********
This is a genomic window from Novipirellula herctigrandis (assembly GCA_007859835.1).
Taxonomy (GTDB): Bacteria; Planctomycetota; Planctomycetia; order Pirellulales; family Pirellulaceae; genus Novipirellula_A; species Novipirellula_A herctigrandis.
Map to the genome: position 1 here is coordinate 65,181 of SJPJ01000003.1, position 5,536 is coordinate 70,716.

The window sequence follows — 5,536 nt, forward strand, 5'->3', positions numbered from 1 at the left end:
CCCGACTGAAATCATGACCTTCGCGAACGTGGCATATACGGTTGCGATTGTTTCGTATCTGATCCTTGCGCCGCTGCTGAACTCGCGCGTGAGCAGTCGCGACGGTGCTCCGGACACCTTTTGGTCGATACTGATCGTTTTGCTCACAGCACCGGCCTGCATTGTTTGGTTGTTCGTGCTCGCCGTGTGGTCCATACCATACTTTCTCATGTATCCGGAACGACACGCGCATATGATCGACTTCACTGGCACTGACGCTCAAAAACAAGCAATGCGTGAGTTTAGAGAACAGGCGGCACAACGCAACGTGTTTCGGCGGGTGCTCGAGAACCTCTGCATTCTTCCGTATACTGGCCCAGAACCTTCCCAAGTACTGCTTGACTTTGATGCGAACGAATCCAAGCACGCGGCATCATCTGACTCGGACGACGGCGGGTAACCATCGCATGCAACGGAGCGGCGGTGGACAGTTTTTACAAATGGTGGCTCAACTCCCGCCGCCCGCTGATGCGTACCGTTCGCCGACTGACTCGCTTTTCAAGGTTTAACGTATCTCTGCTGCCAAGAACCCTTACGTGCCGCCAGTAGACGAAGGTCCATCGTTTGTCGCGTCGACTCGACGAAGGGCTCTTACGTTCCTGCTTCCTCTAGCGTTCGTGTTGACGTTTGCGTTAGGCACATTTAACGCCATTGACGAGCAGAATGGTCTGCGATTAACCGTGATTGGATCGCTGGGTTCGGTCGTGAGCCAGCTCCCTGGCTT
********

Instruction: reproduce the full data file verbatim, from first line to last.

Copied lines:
This is a genomic window from Novipirellula herctigrandis (assembly GCA_007859835.1).
Taxonomy (GTDB): Bacteria; Planctomycetota; Planctomycetia; order Pirellulales; family Pirellulaceae; genus Novipirellula_A; species Novipirellula_A herctigrandis.
Map to the genome: position 1 here is coordinate 65,181 of SJPJ01000003.1, position 5,536 is coordinate 70,716.

The window sequence follows — 5,536 nt, forward strand, 5'->3', positions numbered from 1 at the left end:
CCCGACTGAAATCATGACCTTCGCGAACGTGGCATATACGGTTGCGATTGTTTCGTATCTGATCCTTGCGCCGCTGCTGAACTCGCGCGTGAGCAGTCGCGACGGTGCTCCGGACACCTTTTGGTCGATACTGATCGTTTTGCTCACAGCACCGGCCTGCATTGTTTGGTTGTTCGTGCTCGCCGTGTGGTCCATACCATACTTTCTCATGTATCCGGAACGACACGCGCATATGATCGACTTCACTGGCACTGACGCTCAAAAACAAGCAATGCGTGAGTTTAGAGAACAGGCGGCACAACGCAACGTGTTTCGGCGGGTGCTCGAGAACCTCTGCATTCTTCCGTATACTGGCCCAGAACCTTCCCAAGTACTGCTTGACTTTGATGCGAACGAATCCAAGCACGCGGCATCATCTGACTCGGACGACGGCGGGTAACCATCGCATGCAACGGAGCGGCGGTGGACAGTTTTTACAAATGGTGGCTCAACTCCCGCCGCCCGCTGATGCGTACCGTTCGCCGACTGACTCGCTTTTCAAGGTTTAACGTATCTCTGCTGCCAAGAACCCTTACGTGCCGCCAGTAGACGAAGGTCCATCGTTTGTCGCGTCGACTCGACGAAGGGCTCTTACGTTCCTGCTTCCTCTAGCGTTCGTGTTGACGTTTGCGTTAGGCACATTTAACGCCATTGACGAGCAGAATGGTCTGCGATTAACCGTGATTGGATCGCTGGGTTCGGTCGTGAGCCAGCTCCCTGGCTT